Gender Equality, Environmental Management, and Natural Disaster Mitigation


Enarson, Elaine. 2001. “Gender Equality, Environmental Management, and Natural Disaster Mitigation.” Paper presented at the Expert Group Meeting on Environmental Management and the Mitigation of Natural Disasters: a Gender Perspective, Ankara, Turkey, November 6-9.

Author: Elaine Enarson


This report summarizes the discussions and conclusions of a six-week online conference in which 224 participants from around the world took part. The conference focused on five themes: gender myths and realities in disasters; ways in which women manage and use environmental resources; women’s and men’s coping strategies in the face of natural disasters; ways in which disasters can be used for social change; and methods for integrating gender equality into disaster prevention and development initiatives. Participants noted the important roles that women play during disasters and concerning the environment in general, and they asserted that women’s voices should be promoted in this field. They offer several examples of successful and failed strategies, and assert that education is key for promoting women’s participation. The conference ends with three knowledge gaps and three goals for further integrating gender into disaster and development issues.

Topics: Development, Environment, Environmental Disasters, Gender, Gender Mainstreaming, Gendered Power Relations, Gender Equality/Inequality, Humanitarian Assistance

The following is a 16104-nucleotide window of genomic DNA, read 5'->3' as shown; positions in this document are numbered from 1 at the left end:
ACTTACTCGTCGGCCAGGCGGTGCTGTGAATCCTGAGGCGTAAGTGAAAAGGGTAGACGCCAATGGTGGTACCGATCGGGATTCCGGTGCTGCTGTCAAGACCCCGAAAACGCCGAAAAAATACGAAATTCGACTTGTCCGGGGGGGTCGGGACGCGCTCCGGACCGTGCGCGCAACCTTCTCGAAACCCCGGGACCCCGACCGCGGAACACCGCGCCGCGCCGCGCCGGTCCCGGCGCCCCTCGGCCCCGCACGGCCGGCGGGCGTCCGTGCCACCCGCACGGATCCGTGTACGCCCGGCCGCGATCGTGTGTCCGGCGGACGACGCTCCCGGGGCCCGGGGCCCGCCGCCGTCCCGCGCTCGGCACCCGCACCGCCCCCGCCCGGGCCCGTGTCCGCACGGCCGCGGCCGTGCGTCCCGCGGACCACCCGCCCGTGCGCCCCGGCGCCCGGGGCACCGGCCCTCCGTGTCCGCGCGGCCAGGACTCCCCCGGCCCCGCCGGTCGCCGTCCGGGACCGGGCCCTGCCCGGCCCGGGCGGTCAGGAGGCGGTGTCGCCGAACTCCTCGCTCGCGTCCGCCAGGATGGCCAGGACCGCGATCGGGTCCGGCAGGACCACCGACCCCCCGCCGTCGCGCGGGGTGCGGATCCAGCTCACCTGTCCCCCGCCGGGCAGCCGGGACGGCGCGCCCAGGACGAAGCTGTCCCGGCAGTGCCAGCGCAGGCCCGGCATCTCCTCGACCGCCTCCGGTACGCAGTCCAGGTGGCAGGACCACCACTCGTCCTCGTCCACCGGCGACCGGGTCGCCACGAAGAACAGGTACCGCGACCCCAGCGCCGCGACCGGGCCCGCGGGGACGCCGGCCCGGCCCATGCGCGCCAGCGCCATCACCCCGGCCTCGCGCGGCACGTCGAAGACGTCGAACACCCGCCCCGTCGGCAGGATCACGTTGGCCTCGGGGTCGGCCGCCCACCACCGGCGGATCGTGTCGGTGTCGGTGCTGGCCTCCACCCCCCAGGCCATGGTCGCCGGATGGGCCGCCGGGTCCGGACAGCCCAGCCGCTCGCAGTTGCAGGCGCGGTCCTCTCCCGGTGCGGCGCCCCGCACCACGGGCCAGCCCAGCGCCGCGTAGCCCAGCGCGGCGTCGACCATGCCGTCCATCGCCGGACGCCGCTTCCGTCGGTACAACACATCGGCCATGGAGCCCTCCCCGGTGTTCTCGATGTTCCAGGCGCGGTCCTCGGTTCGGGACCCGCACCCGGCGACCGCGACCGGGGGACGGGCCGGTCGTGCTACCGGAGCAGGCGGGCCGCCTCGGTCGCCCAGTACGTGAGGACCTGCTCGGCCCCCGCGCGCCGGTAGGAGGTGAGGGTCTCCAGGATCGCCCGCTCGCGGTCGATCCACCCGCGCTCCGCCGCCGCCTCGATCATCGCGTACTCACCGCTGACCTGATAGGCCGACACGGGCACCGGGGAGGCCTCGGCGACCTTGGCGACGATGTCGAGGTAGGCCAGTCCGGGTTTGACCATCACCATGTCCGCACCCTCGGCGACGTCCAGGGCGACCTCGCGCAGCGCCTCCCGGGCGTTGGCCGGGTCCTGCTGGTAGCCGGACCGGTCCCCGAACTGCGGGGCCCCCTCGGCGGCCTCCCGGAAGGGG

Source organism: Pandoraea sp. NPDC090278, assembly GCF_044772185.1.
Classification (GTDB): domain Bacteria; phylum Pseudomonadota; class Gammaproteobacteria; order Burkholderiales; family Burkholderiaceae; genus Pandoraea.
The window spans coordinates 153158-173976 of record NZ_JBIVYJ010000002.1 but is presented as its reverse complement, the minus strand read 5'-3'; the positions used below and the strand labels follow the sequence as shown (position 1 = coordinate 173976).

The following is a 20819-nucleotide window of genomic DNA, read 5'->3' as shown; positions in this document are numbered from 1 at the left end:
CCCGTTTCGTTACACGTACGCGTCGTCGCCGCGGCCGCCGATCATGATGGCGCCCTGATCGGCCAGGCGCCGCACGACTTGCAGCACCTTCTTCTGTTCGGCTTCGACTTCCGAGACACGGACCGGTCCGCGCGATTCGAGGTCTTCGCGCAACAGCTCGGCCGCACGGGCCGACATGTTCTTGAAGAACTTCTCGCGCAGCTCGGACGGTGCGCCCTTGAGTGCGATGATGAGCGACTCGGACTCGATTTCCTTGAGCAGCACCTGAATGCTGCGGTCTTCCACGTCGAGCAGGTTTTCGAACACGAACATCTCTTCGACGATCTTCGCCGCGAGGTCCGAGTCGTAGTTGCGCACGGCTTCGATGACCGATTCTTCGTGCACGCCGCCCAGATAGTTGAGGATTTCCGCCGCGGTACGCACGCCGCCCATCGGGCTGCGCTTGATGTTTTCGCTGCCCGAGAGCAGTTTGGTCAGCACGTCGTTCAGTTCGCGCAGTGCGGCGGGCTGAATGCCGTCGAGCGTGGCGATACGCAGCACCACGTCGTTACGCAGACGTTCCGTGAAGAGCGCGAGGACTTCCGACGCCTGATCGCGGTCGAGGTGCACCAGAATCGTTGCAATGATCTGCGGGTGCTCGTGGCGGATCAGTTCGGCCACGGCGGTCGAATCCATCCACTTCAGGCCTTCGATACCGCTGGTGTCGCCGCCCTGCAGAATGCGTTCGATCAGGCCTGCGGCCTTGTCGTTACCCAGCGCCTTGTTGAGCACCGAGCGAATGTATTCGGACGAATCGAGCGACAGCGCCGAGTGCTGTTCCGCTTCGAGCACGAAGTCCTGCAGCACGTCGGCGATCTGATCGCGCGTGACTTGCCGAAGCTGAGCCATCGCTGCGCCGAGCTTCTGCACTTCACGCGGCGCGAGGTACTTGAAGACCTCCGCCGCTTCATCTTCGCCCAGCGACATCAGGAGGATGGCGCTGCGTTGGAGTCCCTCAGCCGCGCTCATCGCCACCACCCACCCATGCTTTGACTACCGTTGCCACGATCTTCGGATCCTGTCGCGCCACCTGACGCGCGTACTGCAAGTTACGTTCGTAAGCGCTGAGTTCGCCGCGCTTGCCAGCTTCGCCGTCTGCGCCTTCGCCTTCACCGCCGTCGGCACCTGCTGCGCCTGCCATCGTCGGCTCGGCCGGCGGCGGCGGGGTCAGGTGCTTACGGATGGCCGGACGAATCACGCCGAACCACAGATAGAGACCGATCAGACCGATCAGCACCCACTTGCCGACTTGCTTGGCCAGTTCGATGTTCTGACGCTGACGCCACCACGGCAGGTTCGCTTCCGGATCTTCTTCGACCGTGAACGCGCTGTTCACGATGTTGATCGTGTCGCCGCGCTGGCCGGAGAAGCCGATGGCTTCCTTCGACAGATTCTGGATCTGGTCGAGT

Year: 2001

© 2023 CONSORTIUM ON GENDER, SECURITY & HUMAN RIGHTSLEGAL STATEMENT All photographs used on this site, and any materials posted on it, are the property of their respective owners, and are used by permission. Photographs: The images used on the site may not be downloaded, used, or reproduced in any way without the permission of the owner of the image. Materials: Visitors to the site are welcome to peruse the materials posted for their own research or for educational purposes. These materials, whether the property of the Consortium or of another, may only be reproduced with the permission of the owner of the material. This website contains copyrighted materials. The Consortium believes that any use of copyrighted material on this site is both permissive and in accordance with the Fair Use doctrine of 17 U.S.C. § 107. If, however, you believe that your intellectual property rights have been violated, please contact the Consortium at